“You know what I find odd about your species?”
“You find a lot of things odd about our species.”
“I mean really odd.”
I played along. I was taking C.W. for a ride in my new truck to let things cool down a bit back home. Since we were in the country, he was in the shape of a farmer, or rancher, or how he assumed one would appear: khaki shirt and pants, and a “stockman’s hat” perched over a sunburnt face. He was trying to develop a proper wave, since rural men each have a unique wave that identifies them, even if their face isn’t clearly visible while driving. He had about decided on the “two-finger flip," modified to make it slightly different from that of a neighbor. Then he worked on a “turkey tail,” as he called it but couldn’t decide whether to unfurl it as part of the wave or simply flash it full blown.
Did I mention that he was getting on my nerves?
“So,” he said, flashing his “unfolding turkey-tail” wave at a woman mowing her yard. She looked at him as though he might have been, well, an alien or something. He turned back to me. “Want to know what I really find odd?” He flashed a motorist who shot back a one-finger wave, and it was not a friendly one. "Would you?"
“I think I’m fixing to,” I say in a mocking rural tone.
“You Americans have no sense of humor.”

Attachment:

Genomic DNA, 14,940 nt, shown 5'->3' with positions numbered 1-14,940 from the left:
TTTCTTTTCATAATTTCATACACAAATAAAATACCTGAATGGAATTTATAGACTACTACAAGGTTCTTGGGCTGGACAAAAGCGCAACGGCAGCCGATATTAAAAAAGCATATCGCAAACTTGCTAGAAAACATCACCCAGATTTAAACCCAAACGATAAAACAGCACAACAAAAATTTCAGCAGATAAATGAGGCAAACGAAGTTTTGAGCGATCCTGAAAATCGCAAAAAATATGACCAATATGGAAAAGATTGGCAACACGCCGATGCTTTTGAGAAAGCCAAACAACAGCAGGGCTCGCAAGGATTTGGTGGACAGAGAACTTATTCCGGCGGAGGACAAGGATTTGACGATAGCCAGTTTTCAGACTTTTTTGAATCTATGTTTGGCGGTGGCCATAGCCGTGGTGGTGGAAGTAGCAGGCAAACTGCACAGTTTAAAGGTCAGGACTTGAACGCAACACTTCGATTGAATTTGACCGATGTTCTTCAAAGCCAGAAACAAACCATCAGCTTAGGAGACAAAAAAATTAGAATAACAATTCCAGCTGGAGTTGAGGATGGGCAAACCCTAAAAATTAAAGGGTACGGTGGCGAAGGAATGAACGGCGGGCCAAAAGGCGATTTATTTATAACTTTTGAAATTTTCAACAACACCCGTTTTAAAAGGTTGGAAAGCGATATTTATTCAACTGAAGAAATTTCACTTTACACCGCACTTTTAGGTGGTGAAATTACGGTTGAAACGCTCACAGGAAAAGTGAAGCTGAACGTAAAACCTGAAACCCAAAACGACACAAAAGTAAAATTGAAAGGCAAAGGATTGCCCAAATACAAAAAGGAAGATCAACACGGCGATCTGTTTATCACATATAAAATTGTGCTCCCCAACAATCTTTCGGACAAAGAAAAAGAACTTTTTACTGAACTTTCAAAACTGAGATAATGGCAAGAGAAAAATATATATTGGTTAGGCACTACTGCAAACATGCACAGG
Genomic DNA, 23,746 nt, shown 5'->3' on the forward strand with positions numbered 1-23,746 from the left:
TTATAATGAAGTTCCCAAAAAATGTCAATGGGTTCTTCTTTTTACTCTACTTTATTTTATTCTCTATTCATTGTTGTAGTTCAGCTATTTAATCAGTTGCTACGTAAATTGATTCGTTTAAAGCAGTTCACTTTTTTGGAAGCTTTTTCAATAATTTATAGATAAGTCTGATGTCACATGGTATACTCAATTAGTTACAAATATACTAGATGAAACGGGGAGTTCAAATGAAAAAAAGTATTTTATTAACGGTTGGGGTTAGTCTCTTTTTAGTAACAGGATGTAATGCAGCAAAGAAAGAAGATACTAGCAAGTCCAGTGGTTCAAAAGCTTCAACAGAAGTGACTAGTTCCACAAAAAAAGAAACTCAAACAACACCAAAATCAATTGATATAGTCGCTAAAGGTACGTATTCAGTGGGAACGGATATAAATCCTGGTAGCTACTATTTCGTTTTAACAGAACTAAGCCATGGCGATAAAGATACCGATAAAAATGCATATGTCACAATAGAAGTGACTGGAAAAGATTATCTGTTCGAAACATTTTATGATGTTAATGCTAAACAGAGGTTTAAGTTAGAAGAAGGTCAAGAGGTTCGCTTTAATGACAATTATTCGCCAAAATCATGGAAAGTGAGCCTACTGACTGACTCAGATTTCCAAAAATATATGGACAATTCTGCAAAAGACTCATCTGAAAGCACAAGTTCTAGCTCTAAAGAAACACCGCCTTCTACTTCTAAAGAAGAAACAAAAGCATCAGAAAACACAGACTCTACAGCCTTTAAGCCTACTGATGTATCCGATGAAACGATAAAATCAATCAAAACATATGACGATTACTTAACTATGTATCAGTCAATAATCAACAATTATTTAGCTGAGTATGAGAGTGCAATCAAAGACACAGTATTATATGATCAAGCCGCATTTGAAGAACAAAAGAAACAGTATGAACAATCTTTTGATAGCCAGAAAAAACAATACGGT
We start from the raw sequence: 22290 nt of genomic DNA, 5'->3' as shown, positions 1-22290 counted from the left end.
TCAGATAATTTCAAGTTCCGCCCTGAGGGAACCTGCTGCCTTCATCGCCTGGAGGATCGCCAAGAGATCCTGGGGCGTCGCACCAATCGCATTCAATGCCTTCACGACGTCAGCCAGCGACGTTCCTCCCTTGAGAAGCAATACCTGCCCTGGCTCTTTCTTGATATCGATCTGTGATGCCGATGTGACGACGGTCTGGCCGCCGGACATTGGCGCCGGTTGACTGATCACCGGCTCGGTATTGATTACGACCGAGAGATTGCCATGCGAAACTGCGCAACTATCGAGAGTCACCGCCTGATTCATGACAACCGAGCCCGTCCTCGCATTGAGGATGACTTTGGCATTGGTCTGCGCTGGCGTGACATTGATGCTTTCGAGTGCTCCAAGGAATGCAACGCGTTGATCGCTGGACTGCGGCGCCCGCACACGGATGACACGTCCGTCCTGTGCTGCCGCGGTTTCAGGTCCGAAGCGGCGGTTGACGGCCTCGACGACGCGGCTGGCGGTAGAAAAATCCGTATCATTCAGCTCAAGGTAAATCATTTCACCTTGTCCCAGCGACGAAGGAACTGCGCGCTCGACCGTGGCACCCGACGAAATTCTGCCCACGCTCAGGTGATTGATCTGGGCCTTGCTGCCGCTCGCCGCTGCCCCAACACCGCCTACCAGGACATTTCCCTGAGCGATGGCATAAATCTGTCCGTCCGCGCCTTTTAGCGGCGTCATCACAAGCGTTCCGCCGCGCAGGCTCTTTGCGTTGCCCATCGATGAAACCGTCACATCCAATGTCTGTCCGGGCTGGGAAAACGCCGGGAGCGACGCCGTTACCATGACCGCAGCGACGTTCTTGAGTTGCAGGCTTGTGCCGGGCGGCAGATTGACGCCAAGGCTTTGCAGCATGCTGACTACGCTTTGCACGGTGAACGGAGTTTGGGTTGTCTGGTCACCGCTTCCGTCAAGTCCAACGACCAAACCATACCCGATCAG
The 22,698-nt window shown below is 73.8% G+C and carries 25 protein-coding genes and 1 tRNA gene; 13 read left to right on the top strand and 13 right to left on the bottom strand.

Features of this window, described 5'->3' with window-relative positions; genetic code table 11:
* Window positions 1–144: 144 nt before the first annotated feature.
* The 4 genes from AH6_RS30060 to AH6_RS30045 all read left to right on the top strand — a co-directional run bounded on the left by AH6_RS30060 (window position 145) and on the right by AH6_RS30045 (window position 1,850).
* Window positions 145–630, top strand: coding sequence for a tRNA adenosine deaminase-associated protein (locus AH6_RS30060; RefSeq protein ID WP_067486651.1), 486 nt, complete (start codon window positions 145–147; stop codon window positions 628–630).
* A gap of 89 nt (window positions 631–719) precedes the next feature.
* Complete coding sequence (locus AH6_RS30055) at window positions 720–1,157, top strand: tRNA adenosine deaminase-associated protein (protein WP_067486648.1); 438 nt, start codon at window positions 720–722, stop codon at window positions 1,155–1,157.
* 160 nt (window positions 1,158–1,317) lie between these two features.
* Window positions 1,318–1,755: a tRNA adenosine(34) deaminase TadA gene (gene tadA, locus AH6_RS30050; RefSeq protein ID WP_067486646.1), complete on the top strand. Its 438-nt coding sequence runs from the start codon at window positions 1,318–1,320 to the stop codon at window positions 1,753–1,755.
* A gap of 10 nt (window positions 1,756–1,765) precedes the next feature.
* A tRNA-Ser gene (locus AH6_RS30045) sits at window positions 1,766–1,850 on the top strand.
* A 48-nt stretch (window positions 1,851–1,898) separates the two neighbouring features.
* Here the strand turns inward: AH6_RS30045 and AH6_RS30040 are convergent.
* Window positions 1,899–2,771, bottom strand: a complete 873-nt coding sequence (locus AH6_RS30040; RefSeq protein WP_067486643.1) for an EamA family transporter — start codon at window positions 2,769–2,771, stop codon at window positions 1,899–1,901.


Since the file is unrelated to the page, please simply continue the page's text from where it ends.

“Not a smudging bit.”
“That’s a smidgen bit,” I said, “and most of us do.”
“Not around your house.”
“Are you referring to my wife?”
“I report. You decide,” he said, mocking a fake news channel he turns on when my wife isn’t looking.
“You don’t think my wife has a sense of humor?”
“Reports are,” he said, “the last time she showed one was the night she married you.
“You’re blaming her for the little dust-up this morning.”
“She certainly wasn’t exhibiting the quality of being filled with cheerfulness or merriment.”
“She normally doesn’t exhibit much jollity when someone uses her best and most expensive sewing scissors to cut tin cans for making their artwork.”
“I was making a mobile, and I told her it would be hilarious.”
“She didn’t think so.”
“It would have been. It was little figures of Mickey and Minnie Mouse, Popeye and Olive, Charlie Brown and Lucy, and others. Their little arms and legs would be coiled pieces of tin can and when the wind blew them into one another the springs would pop free, and their limbs would wrap around one another. It would look like they were …”
“I know what it would look like,” I said, stopping him. “And she didn’t think it was funny.”
“Case closed … you have no sense of humor.”
“Americans have a great sense of humor,” I said. “I can prove it to you.”
“How?” he said, flipping his fingers to a passing farmer who returned the “modified salute” greeting.
“The one John McCain called a ‘wacko bird?” he said, suppressing a smile.
The smile broke through. “That toupee. The horror. The horror.”
He giggled. “Oh please, not Michele ‘Carbon dioxide is harmless’ Bachmann.”
“Sheriff Joe Arpaio.”
He guffawed, “Prisoners in pink. You can stop now.”
“Oh please,” he said. I looked over and saw tears forming.
|If he had said, "Joel Osteen" I really|
would have had an accident. - C.W.
He was convulsing. “Oh stop,” he said. “I can’t stand it anymore.” Snot was coming from his nose.
“Oh stop. Stop,” he said. “You’ve got to stop.”
“I have more.”
“No,” he said. “I mean really stop. Stop the truck.”
I braked and pulled over. He shot from the truck toward a stand of trees. I could see a dark stain forming in the seat of his farmer’s khakis.